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Sean
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« Reply #22 on: May 02, 2009, 11:14:54 PM »

Sean- I'm not quite sure how a 24.5 can ride stiffer then a 22.5.  Both a 11R-22.5 and 11R-24.5 have the same aspect ratio


Tom,

Sorry, I was perhaps not clear.  I said that the 11R24.5 would be a stiffer ride than a 12R22.5.  You can't really compare 11R24.5 to 11R22.5 -- they have vastly different diameters and load ratings.

-Sean
http://OurOdyssey.BlogSpot.com
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RJ
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« Reply #23 on: May 03, 2009, 02:36:35 PM »

Happy Camper -

Don mentioned that you have an RTS.  The original factory tires on your coach were 12R22.5s.  This tire size was chosen for a vehicle in revenue service.

For RV use, many busnuts have gone to the smaller 11R22.5 size, for various reasons - mostly because the 11s are less expensive than the 12s. 

Generally speaking, unless your interior is outfitted with marble floors and granite counter tops (i.e. HEAVY), this isn't a problem.

As Sean said, however, it does mess with your speedometer readings, fuel mileage and ground clearance.  These may, or may not, be a concern to you.

The bus/trucking industry is slowly converting to metric sizing, just like automobiles use.  It will be awhile, so a lot of the old numbers are still current and useful, but that's changing.

Most newer coaches are coming with 315/80R22.5 tires, which, as has already been mentioned, is approximately the same size as your 12R22.5s.  Not enough difference to really quibble over.

HOWEVER -

Be aware that bus tires are made in a couple of different configurations - one for regional or city use, and one for long-haul or highway.  The difference is in the sidewalls primarily - those designed for city/regional use generally have heavier sidewalls, because transit bus operators thoroughly believe that curbs are part of the braking system when pulling into a bus stop.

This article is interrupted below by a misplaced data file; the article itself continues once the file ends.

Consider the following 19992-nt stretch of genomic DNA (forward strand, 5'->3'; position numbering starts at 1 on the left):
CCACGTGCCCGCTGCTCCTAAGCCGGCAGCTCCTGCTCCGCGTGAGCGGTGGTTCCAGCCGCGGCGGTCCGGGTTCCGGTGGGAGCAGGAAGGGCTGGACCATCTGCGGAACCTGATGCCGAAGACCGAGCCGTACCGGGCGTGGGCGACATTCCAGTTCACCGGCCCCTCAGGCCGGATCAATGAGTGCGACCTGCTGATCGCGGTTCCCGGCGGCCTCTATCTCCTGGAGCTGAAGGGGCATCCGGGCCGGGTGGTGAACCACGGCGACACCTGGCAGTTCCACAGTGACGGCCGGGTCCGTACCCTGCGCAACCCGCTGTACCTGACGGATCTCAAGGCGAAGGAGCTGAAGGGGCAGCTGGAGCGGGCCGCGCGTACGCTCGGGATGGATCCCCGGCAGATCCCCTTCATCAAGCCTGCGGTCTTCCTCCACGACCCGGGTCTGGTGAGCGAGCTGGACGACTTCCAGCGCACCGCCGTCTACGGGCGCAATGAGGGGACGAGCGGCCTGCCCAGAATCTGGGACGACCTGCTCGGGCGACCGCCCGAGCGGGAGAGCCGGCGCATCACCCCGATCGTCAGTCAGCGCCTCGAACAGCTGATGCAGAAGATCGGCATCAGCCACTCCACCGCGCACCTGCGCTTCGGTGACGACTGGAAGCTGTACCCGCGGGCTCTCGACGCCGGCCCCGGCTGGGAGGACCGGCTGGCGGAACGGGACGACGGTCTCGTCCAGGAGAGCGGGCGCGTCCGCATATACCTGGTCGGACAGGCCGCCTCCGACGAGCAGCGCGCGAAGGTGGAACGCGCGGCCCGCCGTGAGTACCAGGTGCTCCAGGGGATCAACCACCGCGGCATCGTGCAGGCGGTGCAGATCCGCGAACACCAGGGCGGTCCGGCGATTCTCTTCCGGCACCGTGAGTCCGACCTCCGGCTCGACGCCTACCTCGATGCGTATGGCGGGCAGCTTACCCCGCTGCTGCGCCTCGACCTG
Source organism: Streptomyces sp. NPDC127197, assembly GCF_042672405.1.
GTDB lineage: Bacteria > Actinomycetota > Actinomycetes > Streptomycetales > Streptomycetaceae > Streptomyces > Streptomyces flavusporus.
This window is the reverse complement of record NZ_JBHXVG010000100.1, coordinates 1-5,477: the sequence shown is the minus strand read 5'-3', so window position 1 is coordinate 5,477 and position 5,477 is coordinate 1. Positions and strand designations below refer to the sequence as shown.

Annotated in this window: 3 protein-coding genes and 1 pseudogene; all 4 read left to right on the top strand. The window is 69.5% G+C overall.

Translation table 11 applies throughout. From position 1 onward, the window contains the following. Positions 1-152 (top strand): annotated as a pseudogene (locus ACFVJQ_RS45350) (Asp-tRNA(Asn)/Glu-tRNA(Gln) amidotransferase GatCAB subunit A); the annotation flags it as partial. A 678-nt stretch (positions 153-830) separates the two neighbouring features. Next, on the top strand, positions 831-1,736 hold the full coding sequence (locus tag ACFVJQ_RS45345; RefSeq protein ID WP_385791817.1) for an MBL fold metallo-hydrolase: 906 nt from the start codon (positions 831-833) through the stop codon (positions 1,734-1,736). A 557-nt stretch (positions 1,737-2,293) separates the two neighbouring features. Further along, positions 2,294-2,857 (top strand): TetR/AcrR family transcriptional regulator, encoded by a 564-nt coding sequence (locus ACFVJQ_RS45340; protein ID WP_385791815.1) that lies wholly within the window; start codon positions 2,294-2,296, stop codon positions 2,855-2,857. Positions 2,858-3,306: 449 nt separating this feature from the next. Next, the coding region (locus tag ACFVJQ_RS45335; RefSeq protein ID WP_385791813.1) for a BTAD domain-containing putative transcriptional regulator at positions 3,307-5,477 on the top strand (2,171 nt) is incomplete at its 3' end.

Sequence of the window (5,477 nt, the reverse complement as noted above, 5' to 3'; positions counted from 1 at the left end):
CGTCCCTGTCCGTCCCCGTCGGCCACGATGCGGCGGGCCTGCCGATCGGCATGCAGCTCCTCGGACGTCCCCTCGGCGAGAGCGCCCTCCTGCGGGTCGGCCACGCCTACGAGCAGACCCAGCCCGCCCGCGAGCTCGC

City/regional tires also have a lower speed rating than highway tires, usually 50 mph vs 70-75 mph.

So be careful when shopping for tires - do your homework!!

FWIW & HTH. . .

 Wink
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happycamperbrat
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« Reply #24 on: May 03, 2009, 08:45:01 PM »

Wow! I am impressed with all this info! You guys have all given me loads to think about with the tire issue. And a special hello to you Don and thank you for letting me and my mother see your beautiful coach (she still is talking about your mirrored ceiling)!

It seems tires are the single biggest expense with a bus over the lifetime of it. My tires LOOK like brand new, but they are 8 years old and that scares me from what I have read. I would definitely buy brand new for my steers but I am looking for a cheaper way for my back tires on my RTS.

Thank you,
Teresa
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The Little GTO is a 102" wide and 40' long 1983 GMC RTS II and my name is Teresa in case I forgot to sign my post